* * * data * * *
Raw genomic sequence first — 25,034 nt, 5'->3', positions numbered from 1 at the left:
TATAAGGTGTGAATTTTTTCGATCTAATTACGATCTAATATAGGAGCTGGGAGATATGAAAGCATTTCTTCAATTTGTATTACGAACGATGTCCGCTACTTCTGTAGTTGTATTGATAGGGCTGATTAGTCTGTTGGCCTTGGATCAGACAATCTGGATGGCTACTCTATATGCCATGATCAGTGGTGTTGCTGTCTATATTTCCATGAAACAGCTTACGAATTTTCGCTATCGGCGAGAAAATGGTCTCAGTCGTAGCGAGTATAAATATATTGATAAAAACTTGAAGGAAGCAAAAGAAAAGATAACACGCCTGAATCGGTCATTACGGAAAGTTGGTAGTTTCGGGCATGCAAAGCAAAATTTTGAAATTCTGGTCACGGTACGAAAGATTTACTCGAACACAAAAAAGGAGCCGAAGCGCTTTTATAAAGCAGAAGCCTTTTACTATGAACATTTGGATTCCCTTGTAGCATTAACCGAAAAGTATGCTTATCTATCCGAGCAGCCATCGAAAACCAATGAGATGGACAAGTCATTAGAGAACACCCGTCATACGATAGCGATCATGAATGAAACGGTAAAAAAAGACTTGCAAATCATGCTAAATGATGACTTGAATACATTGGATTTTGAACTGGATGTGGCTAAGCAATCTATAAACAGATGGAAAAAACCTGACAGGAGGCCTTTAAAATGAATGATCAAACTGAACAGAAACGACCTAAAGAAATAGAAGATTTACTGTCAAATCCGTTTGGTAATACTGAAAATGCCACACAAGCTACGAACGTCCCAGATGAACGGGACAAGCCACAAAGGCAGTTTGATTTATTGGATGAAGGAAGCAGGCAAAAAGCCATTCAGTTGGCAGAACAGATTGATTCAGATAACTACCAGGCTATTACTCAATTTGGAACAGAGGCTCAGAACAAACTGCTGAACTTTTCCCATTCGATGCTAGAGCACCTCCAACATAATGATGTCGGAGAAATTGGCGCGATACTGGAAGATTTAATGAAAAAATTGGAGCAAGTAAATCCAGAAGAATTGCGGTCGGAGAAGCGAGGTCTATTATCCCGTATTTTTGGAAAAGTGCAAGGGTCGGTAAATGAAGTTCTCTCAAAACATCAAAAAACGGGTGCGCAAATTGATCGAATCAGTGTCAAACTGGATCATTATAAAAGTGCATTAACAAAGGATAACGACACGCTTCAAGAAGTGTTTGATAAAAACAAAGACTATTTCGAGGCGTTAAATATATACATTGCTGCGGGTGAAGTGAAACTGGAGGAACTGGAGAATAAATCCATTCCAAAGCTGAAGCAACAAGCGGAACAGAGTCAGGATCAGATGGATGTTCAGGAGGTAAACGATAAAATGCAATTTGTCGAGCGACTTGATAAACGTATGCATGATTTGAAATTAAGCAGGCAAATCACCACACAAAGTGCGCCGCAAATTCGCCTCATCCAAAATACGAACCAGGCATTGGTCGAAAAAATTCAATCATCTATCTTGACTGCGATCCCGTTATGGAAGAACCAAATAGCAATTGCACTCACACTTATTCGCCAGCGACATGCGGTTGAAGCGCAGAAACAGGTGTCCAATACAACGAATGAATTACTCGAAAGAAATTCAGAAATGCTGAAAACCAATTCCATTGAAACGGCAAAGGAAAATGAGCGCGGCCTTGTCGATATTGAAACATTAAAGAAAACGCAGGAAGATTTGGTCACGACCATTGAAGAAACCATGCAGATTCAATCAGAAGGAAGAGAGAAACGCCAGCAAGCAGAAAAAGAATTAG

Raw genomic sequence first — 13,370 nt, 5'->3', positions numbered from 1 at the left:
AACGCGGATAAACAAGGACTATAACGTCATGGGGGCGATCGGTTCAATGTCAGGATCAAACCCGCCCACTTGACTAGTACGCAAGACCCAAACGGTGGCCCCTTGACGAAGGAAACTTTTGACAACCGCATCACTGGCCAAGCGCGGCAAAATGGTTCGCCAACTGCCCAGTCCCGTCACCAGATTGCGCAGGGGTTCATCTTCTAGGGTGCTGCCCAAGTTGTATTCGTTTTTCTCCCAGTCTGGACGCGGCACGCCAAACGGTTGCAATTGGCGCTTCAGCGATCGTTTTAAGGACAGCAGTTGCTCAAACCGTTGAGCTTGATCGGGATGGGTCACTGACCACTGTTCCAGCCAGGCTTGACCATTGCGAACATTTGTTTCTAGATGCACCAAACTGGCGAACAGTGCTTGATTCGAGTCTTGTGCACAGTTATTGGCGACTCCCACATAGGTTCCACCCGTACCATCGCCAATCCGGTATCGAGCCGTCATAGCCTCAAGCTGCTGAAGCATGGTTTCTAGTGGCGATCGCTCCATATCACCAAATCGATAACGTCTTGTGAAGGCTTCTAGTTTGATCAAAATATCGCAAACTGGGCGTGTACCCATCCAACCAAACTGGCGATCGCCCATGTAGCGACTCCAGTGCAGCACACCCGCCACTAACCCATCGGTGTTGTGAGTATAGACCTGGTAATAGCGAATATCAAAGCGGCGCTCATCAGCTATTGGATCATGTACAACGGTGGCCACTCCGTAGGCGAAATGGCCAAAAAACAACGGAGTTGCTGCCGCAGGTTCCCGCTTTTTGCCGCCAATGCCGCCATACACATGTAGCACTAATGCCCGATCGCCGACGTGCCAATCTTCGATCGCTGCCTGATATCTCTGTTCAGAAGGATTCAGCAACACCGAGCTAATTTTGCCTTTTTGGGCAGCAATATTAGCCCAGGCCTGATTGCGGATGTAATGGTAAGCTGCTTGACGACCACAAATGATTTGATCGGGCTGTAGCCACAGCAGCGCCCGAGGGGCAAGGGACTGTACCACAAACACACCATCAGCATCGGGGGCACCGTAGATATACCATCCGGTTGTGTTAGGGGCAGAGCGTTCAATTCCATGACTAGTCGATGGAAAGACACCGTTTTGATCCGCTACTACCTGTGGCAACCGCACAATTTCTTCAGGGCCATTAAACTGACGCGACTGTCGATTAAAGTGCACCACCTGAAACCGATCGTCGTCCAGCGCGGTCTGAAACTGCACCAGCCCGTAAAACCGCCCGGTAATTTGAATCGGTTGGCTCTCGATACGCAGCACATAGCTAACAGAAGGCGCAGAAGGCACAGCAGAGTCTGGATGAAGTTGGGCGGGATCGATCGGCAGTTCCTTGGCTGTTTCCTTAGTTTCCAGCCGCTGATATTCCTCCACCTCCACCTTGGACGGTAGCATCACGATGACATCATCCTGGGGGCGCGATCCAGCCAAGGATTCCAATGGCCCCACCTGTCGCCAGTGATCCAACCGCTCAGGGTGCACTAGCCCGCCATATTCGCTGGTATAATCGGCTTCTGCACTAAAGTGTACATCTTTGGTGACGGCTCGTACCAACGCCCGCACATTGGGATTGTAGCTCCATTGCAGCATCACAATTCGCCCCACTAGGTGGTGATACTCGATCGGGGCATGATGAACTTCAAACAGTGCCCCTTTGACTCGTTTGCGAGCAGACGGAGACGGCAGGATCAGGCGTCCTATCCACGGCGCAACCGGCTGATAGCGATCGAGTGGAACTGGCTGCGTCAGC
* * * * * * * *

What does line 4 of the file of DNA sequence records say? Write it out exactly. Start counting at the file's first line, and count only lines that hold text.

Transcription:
AACGCGGATAAACAAGGACTATAACGTCATGGGGGCGATCGGTTCAATGTCAGGATCAAACCCGCCCACTTGACTAGTACGCAAGACCCAAACGGTGGCCCCTTGACGAAGGAAACTTTTGACAACCGCATCACTGGCCAAGCGCGGCAAAATGGTTCGCCAACTGCCCAGTCCCGTCACCAGATTGCGCAGGGGTTCATCTTCTAGGGTGCTGCCCAAGTTGTATTCGTTTTTCTCCCAGTCTGGACGCGGCACGCCAAACGGTTGCAATTGGCGCTTCAGCGATCGTTTTAAGGACAGCAGTTGCTCAAACCGTTGAGCTTGATCGGGATGGGTCACTGACCACTGTTCCAGCCAGGCTTGACCATTGCGAACATTTGTTTCTAGATGCACCAAACTGGCGAACAGTGCTTGATTCGAGTCTTGTGCACAGTTATTGGCGACTCCCACATAGGTTCCACCCGTACCATCGCCAATCCGGTATCGAGCCGTCATAGCCTCAAGCTGCTGAAGCATGGTTTCTAGTGGCGATCGCTCCATATCACCAAATCGATAACGTCTTGTGAAGGCTTCTAGTTTGATCAAAATATCGCAAACTGGGCGTGTACCCATCCAACCAAACTGGCGATCGCCCATGTAGCGACTCCAGTGCAGCACACCCGCCACTAACCCATCGGTGTTGTGAGTATAGACCTGGTAATAGCGAATATCAAAGCGGCGCTCATCAGCTATTGGATCATGTACAACGGTGGCCACTCCGTAGGCGAAATGGCCAAAAAACAACGGAGTTGCTGCCGCAGGTTCCCGCTTTTTGCCGCCAATGCCGCCATACACATGTAGCACTAATGCCCGATCGCCGACGTGCCAATCTTCGATCGCTGCCTGATATCTCTGTTCAGAAGGATTCAGCAACACCGAGCTAATTTTGCCTTTTTGGGCAGCAATATTAGCCCAGGCCTGATTGCGGATGTAATGGTAAGCTGCTTGACGACCACAAATGATTTGATCGGGCTGTAGCCACAGCAGCGCCCGAGGGGCAAGGGACTGTACCACAAACACACCATCAGCATCGGGGGCACCGTAGATATACCATCCGGTTGTGTTAGGGGCAGAGCGTTCAATTCCATGACTAGTCGATGGAAAGACACCGTTTTGATCCGCTACTACCTGTGGCAACCGCACAATTTCTTCAGGGCCATTAAACTGACGCGACTGTCGATTAAAGTGCACCACCTGAAACCGATCGTCGTCCAGCGCGGTCTGAAACTGCACCAGCCCGTAAAACCGCCCGGTAATTTGAATCGGTTGGCTCTCGATACGCAGCACATAGCTAACAGAAGGCGCAGAAGGCACAGCAGAGTCTGGATGAAGTTGGGCGGGATCGATCGGCAGTTCCTTGGCTGTTTCCTTAGTTTCCAGCCGCTGATATTCCTCCACCTCCACCTTGGACGGTAGCATCACGATGACATCATCCTGGGGGCGCGATCCAGCCAAGGATTCCAATGGCCCCACCTGTCGCCAGTGATCCAACCGCTCAGGGTGCACTAGCCCGCCATATTCGCTGGTATAATCGGCTTCTGCACTAAAGTGTACATCTTTGGTGACGGCTCGTACCAACGCCCGCACATTGGGATTGTAGCTCCATTGCAGCATCACAATTCGCCCCACTAGGTGGTGATACTCGATCGGGGCATGATGAACTTCAAACAGTGCCCCTTTGACTCGTTTGCGAGCAGACGGAGACGGCAGGATCAGGCGTCCTATCCACGGCGCAACCGGCTGATAGCGATCGAGTGGAACTGGCTGCGTCAGC